Physical abuse can be any act of violence (accidental or intentional) that results in an injury to a child. This may include punching, kicking, shaking, stabbing, throwing, biting, choking, burning or hitting (with an hand or an object, like a belt or switch).

Physical abuse can result in:

  • Bruises, blisters, burns, cuts/scratches
  • Internal injuries, possible brain damage
  • Broken bones, sprains, dislocated joints
  • Emotional and psychological harm
  • Lifelong injury and/or death
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Signs of physical abuse:

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  • Injury to a child who isn’t crawling yet
  • Visible and severe injuries
  • Injuries at different stages of healing on different surfaces of the body that are unexplained or explained in a way that doesn’t make sense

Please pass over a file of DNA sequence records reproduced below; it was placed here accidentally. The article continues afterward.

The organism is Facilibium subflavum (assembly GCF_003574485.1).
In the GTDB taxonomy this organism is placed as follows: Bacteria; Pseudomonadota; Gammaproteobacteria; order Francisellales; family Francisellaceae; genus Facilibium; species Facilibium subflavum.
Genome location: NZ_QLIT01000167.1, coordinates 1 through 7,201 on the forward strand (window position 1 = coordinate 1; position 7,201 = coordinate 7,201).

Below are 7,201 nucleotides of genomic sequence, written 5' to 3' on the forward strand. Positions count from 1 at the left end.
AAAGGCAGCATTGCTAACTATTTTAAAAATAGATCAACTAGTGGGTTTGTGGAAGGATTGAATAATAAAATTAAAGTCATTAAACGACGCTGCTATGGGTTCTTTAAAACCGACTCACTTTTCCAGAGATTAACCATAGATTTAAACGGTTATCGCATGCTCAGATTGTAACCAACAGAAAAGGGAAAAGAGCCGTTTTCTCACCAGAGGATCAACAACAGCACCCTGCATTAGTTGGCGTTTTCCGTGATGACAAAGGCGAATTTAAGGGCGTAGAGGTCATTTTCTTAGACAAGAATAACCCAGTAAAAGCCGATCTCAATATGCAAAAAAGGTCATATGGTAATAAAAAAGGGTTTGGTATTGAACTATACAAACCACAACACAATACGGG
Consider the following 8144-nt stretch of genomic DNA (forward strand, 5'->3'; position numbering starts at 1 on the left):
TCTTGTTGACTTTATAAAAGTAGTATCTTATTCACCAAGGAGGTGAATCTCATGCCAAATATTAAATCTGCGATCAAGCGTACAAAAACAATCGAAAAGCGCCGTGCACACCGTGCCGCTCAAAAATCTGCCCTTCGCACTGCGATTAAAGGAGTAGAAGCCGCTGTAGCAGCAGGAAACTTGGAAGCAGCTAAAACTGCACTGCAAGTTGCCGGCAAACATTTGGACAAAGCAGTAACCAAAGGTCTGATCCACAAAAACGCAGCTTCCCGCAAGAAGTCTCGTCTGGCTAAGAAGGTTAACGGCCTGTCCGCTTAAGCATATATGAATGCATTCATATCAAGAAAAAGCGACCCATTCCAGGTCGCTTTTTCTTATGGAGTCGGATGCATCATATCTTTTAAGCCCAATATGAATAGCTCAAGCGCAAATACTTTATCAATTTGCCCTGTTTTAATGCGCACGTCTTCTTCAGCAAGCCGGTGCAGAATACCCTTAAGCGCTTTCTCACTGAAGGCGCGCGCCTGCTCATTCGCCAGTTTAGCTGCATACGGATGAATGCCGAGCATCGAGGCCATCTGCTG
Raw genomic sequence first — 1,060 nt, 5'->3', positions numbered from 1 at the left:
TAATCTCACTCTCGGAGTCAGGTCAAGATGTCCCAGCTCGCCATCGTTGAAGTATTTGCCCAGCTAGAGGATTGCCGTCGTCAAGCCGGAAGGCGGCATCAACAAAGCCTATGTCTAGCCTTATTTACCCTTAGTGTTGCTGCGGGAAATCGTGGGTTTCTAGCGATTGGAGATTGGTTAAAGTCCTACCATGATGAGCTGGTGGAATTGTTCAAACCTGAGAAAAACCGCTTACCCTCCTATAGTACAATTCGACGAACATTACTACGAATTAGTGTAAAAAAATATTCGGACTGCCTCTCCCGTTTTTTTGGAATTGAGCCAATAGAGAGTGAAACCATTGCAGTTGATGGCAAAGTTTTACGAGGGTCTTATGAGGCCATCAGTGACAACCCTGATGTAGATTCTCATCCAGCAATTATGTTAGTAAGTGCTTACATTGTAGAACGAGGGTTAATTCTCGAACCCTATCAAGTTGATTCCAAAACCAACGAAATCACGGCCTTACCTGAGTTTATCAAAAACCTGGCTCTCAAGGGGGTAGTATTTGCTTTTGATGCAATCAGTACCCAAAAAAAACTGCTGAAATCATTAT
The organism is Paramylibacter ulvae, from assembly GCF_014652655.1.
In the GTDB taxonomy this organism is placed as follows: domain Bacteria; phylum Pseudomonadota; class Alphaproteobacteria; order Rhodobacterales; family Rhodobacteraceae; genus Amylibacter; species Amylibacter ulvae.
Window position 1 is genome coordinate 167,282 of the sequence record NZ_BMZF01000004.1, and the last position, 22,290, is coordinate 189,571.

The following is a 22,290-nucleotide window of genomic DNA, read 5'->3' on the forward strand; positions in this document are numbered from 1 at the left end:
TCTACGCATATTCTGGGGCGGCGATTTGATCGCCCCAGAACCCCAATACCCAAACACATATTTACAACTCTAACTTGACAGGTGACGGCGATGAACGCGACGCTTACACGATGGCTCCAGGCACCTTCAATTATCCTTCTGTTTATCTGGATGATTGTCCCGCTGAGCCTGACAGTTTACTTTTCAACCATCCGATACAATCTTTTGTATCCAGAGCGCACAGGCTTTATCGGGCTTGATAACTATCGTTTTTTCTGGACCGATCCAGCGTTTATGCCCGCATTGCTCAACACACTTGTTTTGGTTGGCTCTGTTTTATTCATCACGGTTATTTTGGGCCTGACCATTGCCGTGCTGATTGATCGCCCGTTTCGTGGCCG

• Distinctive shapes of bruising and injuries
  • Frequency, timing and history of injuries (frequent, after weekends, vacations, school absences)

Behavioral signs of physical abuse:

  • Aggression toward peers, pets, animals
  • Seems afraid of parents or other adults
  • Fear, withdrawal, depression, anxiety
  • Wears long sleeves out of season
  • Violent themes in fantasy, art, etc…
  • Nightmares, insomnia
  • Reports injury, severe discipline
  • Immaturity, acting out, emotional and behavior extremes
  • Self-destructive behavior or attitudes
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The laws that define child abuse in each state vary, so investigations look different in every state. If you are experiencing any type of abuse or have questions—please feel free to reach out to the Childhelp National Child Abuse Hotline by calling or texting 1-800-422-4453. Whatever you are feeling is valid and we want to help.

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